Tony Grealish was an effervescent little footballing tiger who prowled central midfield for seven clubs and the Republic of Ireland during an 18-year senior career stretching from the mid 1970s to the 1990s, and encompassing some 700 games. With his beard, tousled hair and combatively dynamic approach, there was an almost piratical aspect to Grealish, who was born a Londoner but owed his international opportunities to a father who hailed from Galway and maternal grandparents from Limerick.
As one of the game's perennial wanderers he never became indelibly associated with any one club, though his heroic contribution to the progress of his first employer, Orient, to the last four of the FA Cup in 1978, and his captaincy of Brighton in the 1983 final against Manchester United, were notable highlights. For his country he shone often in a beautifully balanced midfield triumvirate with Liam Brady and Gerry Daly as Ireland failed agonisingly, on goal difference, to reach the finals of the World Cup in 1982.
Brady was a consummate artist and Daly was also full of craft, but although Grealish might be remembered principally for his ceaseless industry, passionate commitment and formidable toughness, his own ball skills were not negligible and should not be downplayed.
Having excelled at both Gaelic and association football as a boy, he was signed by Second Division Orient as an apprentice in 1972, turned professional two years later, scored on his first full appearance, at home to Nottingham Forest in November 1974, and soon was a regular in George Petchey's Brisbane Road side. Grealish's first full cap arrived when he was 19, as a stand-in full-back in a friendly against Norway in March 1976, but it was not until the qualifiers for the European Championships of 1980 that he earned a regular midfield berth.
His game blossomed further under the new Orient manager Jimmy Bloomfield and he starred as the east Londoners beat Middlesbrough in an FA Cup sixth-round replay in 1978 before bowing to Arsenal in the semis. With the Grealish potential attracting ever-wider attention, Luton Town manager David Pleat recruited him in August 1979, the £150,000 fee set by a transfer tribunal after the O's had initially demanded more than twice that amount. He thrived at Kenilworth Road, boosting the Hatters in two attempts to rise from the second tier, both of which fell just short, before a £100,000 deal took him to top-flight Brighton in July 1981.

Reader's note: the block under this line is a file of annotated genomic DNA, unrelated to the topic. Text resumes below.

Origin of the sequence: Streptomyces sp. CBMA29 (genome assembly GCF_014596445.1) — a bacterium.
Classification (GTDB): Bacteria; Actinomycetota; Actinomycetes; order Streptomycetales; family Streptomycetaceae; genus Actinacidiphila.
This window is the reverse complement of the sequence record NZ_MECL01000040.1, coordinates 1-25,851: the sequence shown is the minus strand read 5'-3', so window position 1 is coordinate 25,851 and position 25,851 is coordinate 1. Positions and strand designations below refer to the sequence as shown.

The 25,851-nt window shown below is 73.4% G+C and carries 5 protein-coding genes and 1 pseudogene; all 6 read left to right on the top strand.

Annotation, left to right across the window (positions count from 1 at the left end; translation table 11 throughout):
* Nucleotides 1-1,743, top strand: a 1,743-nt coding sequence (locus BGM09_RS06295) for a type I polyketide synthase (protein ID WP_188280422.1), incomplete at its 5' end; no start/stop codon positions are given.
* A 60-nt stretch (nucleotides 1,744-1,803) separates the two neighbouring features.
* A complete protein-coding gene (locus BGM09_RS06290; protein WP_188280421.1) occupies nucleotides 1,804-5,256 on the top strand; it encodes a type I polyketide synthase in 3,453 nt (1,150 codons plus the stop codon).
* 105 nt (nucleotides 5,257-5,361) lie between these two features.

At first the gutsy newcomer faced flak from fans upset that he was replacing a Goldstone Ground favourite, Brian Horton – who that summer made the opposite journey, from Brighton to Luton – but gradually they were as engaged by his heart-on-sleeve enthusiasm and all-action style as were his team-mates by his bubbly humour.
However, he could not prevent their slide into the Second Division in 1983, the gloom being mitigated only by an exhilarating run to the FA Cup final. An abiding image of that Wembley encounter with the Old Trafford giants was of Grealish, deputising as captain for the suspended Steve Foster, leading the team out beneath the twin towers, wearing Foster's trademark headband as a tribute to the regular leader.
That day, as Grealish toiled productively alongside the marvellous Jimmy Case, he set up a late equaliser for the impressive young Gary Stevens, and the game finished 2-2. Foster was back for the replay, which United won 4-0, and the Seagulls were left to face a second-tier future.
Grealish remained at the Goldstone only until March 1984, when his former Republic of Ireland team-mate and manager, Johnny Giles, paid £75,000 to take him back to the First Division with West Bromwich Albion. At the Hawthorns he acquitted himself with typical zest, only to suffer another demotion in the spring of 1986, by which time he had won the last of his 45 full caps, the majority of them under the inspirational Giles and the methodical Eoin Hand, and he had captained his country 17 times.
Grealish's next club was Manchester City, who paid £20,000 for his services in October 1986, but the season ended with an unwelcome personal hat-trick as he experienced his third fall from the elite grade. Having reached his thirties, in August 1987 the gritty midfielder, still as competitive as ever, enlisted with Third Division Rotherham United, with whom he suffered yet another relegation in 1988 before finally sampling promotion joy a seson later when the Merry Millers rose from the basement division as champions.
After helping them to consolidate at the higher level, Grealish moved to Fourth Division Walsall in August 1990, spending one campaign as a regular and another mainly on the sidelines before leaving the League for Bromsgrove Rovers in 1992. Later came coaching roles with a succession of Midlands non-League clubs and work in insurance and the scrap-metal business.
Tony Grealish was the uncle of the rapper Elliot Gleave, better known as Example.
Anthony Patrick Grealish, footballer; born Paddington, London 21 September 1956; played for Orient 1974-79, Luton Town 1979-81, Brighton and Hove Albion 1981-84, West Bromwich Albion 1984-86, Manchester City 1986-87, Rotherham United 1987-90, Walsall 1990-92; capped 45 times by the Republic of Ireland 1976-85; partner (one son, one daughter); died Ilfracombe, Devon 23 April 2013.Reuse content